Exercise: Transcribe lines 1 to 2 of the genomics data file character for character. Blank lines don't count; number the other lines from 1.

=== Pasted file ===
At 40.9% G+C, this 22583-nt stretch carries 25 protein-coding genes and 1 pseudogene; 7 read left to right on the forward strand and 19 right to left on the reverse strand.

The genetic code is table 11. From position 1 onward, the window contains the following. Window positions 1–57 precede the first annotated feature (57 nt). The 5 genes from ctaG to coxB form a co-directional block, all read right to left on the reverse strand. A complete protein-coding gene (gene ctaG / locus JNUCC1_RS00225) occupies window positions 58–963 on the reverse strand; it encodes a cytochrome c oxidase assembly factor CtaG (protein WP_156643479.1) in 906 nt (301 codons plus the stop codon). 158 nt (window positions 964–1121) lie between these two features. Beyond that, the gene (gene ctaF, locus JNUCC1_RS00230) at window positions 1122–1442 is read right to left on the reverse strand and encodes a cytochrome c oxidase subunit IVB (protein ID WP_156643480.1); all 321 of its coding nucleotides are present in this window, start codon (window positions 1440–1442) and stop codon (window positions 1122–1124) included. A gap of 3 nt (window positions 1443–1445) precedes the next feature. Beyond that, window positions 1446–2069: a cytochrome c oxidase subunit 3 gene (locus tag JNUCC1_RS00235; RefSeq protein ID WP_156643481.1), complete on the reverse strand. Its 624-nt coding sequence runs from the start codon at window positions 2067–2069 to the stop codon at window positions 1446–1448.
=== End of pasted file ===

At 40.9% G+C, this 22583-nt stretch carries 25 protein-coding genes and 1 pseudogene; 7 read left to right on the forward strand and 19 right to left on the reverse strand.

The genetic code is table 11. From position 1 onward, the window contains the following. Window positions 1–57 precede the first annotated feature (57 nt). The 5 genes from ctaG to coxB form a co-directional block, all read right to left on the reverse strand. A complete protein-coding gene (gene ctaG / locus JNUCC1_RS00225) occupies window positions 58–963 on the reverse strand; it encodes a cytochrome c oxidase assembly factor CtaG (protein WP_156643479.1) in 906 nt (301 codons plus the stop codon). 158 nt (window positions 964–1121) lie between these two features. Beyond that, the gene (gene ctaF, locus JNUCC1_RS00230) at window positions 1122–1442 is read right to left on the reverse strand and encodes a cytochrome c oxidase subunit IVB (protein ID WP_156643480.1); all 321 of its coding nucleotides are present in this window, start codon (window positions 1440–1442) and stop codon (window positions 1122–1124) included. A gap of 3 nt (window positions 1443–1445) precedes the next feature. Beyond that, window positions 1446–2069: a cytochrome c oxidase subunit 3 gene (locus tag JNUCC1_RS00235; RefSeq protein ID WP_156643481.1), complete on the reverse strand. Its 624-nt coding sequence runs from the start codon at window positions 2067–2069 to the stop codon at window positions 1446–1448.